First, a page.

By Iliana Magana
DAVIS — The Yolo Crisis Nursery is a safe haven for numerous parents in need of nurturing child care and assistance. Heather Sleuter, the Executive Director of the Yolo Crisis Nursery, spoke about what it’s like working there and helping members of the community.
When asked, “What has proven to be the most challenging part?” of working at The Nursery, Sleuter said, “Since we are a crisis nursery, we never know what kind of crisis will present itself when the phone rings or there is a knock on our door. The cases we see can be dramatic and heartbreaking, but the reward of seeing families emerge together and be more resilient is the most rewarding part of our work at the Nursery. “
Additionally, Sleuter stated, “We are open and helping children and families 24 hours a day and 365 days a year. Last year we served almost 700 children and provided over 2,600 safe stays for at-risk children and distributed over 2,700 care packages of childcare essentials like diapers, wipes, formula, and clothing.”
She was also asked if there is a specific time limit for parents to receive aid, to which she responded, “As a crisis nursery, we offer 30 days of care over a 60-day period.”
Sleuter shared that a caseworker is assigned to each child, parent or family. She said, “The caseworker will work with family members and create a step-by-step plan to minimize the stress for the children, and not only resolve the immediate crisis, but work to put safeguards in place that work to minimize the root cause of the crisis, so it does not happen again.”
She added, “The caseworkers are in regular contact with the families and are available to answer questions that arise and to refer them to additional community resources. The Yolo Crisis Nursery wraps our client families with love and support.”
Furthermore, she explained how their “amazing trauma-informed caregivers compassionately care for children as their parents, families or guardians work to resolve the crises that brought them to our door. The child receives specialty care in a home-like environment and our talented staff, and therapists (when needed) provide loving care and learning opportunities through our licensed preschool and infant care programs.”
Sleuter was then asked, “What has been the most impactful event from working with The Yolo Crisis Nursery?” She responded, “I’ve been the Chief Executive Officer at the Nursery for 14 years. The most impactful part of my role is seeing first-hand the growth and stability that families are capable of achieving in a short time. When a family leaves the Nursery, we personally check in with them at 3, 6, 9 and 12 months. During this time, we see families heal and make life changes that are the foundation for a stable and thriving family such as permanent housing, stable employment, and a healthy, safe environment for their child. It doesn’t get better than that.”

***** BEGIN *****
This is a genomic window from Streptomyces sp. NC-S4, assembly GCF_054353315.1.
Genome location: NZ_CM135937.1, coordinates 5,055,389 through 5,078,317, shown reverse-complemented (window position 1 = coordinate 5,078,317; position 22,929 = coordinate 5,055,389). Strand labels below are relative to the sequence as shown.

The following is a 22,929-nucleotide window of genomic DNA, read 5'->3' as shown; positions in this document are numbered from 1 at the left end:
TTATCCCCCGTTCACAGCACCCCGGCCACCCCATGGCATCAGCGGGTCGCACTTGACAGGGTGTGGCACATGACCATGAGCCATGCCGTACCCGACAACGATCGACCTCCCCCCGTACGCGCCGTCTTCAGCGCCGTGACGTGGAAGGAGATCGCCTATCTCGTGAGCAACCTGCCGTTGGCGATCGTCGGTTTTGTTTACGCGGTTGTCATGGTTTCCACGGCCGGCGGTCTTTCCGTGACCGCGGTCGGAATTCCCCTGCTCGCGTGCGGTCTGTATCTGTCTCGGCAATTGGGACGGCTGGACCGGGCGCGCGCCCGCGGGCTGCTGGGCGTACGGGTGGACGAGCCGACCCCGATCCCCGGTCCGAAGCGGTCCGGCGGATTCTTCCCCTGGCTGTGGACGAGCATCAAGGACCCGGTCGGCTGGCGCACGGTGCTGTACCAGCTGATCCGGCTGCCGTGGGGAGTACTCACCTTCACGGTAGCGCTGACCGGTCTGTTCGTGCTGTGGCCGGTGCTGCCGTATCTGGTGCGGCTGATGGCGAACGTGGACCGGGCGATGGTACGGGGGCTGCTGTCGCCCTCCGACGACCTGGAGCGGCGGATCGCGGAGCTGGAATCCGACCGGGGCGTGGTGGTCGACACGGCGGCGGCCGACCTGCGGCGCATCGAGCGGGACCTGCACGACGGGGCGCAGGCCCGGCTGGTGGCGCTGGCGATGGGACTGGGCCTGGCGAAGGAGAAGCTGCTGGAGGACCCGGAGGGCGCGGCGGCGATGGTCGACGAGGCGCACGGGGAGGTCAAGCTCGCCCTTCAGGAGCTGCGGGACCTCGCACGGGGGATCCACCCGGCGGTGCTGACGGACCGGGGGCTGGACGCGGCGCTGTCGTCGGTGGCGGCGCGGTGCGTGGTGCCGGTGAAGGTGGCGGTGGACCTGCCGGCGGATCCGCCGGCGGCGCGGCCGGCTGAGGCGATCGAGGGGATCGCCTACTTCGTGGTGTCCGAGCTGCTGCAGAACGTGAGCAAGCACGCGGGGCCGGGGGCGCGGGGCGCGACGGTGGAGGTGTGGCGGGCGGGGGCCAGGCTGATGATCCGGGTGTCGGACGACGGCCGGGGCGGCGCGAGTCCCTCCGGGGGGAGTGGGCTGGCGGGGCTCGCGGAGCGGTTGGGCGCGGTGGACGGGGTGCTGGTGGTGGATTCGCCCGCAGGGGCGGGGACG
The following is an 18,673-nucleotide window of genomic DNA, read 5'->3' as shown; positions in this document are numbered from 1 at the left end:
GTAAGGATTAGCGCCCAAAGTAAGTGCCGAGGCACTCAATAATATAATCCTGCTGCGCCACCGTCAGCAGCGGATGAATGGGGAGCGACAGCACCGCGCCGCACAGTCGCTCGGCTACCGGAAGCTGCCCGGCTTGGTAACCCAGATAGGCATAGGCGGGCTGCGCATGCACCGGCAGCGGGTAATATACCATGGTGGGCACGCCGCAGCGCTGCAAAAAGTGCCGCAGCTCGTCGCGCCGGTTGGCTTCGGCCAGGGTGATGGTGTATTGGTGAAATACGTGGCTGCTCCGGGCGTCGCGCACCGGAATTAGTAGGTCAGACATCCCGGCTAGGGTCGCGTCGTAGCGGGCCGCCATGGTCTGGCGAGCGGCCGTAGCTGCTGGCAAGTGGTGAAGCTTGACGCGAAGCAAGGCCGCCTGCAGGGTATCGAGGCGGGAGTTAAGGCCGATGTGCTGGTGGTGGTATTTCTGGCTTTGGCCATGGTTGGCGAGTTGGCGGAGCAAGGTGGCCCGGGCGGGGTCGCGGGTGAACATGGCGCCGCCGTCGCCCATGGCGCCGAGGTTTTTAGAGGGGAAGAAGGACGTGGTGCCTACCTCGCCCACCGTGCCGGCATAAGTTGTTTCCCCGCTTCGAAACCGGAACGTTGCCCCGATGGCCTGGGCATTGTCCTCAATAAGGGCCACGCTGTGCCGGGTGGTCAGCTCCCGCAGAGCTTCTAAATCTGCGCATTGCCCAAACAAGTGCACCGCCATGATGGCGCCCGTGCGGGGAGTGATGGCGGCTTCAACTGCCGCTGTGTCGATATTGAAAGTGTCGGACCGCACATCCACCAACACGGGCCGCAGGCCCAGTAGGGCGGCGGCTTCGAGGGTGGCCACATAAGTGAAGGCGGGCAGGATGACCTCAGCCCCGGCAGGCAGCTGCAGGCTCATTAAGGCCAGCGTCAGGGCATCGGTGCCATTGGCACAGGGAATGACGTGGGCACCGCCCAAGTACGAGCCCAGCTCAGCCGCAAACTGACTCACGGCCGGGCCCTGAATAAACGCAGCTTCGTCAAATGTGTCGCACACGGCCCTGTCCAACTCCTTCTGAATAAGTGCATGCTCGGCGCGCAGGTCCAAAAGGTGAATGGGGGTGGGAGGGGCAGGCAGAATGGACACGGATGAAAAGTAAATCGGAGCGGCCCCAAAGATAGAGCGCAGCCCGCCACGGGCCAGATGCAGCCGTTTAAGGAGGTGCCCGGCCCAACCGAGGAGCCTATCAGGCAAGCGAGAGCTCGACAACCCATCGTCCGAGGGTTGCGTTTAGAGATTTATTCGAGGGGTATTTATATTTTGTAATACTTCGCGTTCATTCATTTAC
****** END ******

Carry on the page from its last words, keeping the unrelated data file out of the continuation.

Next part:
The Nursery has changed the lives of many, and when asked what she would say to someone experiencing domestic violence at home, or is in crisis and needs assistance providing for their children.
She said, “Even under the best of circumstances, we understand parenting is hard. It takes an incredible act of love for your child to ask for help. The Yolo Crisis Nursery is a safe and hopeful place. We specialize in ensuring client’s safety and privacy, while also connecting parents and children with additional services. We can literally help them change their lives. 99 percent of the respite care families we serve do NOT enter child protective services.”
Moreover, Sleuter recalled how the Nursery helped change the life of a domestic violence survivor. She said, “The anonymous survivor was escaping domestic violence and came to the Nursery in early 2020. In her words, ‘I don’t know what I would have done without the Crisis Nursery. My client navigator helped me map out a plan for my life. I returned to school to complete my Certified Nurse Assistant Program while the Nursery cared for my two boys. My boys thrived at the Nursery, staff helped them potty train and reach age-appropriate developmental milestones. I finished my nursing program, got a job and I am continuing my education to become an LVN. I am living proof of the enormous impact the Nursery has on a family in crisis.’”
Additionally, Sleuter said that although every family is working to solve a different crisis, they “help families resolve issues such as domestic violence, homelessness, unemployment, or drug addiction. As they reach milestones in the program the resounding phrase we hear is ‘I could not have done this without you.’”
Sleuter concluded by saying that anyone and everyone can contribute to the Yolo Crisis Nursery, and lend a helping hand to those in need of assistance. She said, “there are several ways to help the Yolo Crisis Nursery. We can always use clothes, wipes, diapers, and formula. We also accept gently used children’s items. [The public] could help raise awareness and funds to support the Yolo Crisis Nursery by joining the Friends of the Yolo Crisis Nursery, and attending our annual Barn Dance in October and Crab Feed in March. Most importantly a financial donation to the Nursery enables us to continue to serve Yolo County’s most vulnerable children.”
Iliana Magana is a third-year transfer student at UC Davis, double majoring in Communications and Political Science. She is from Huntington Park, California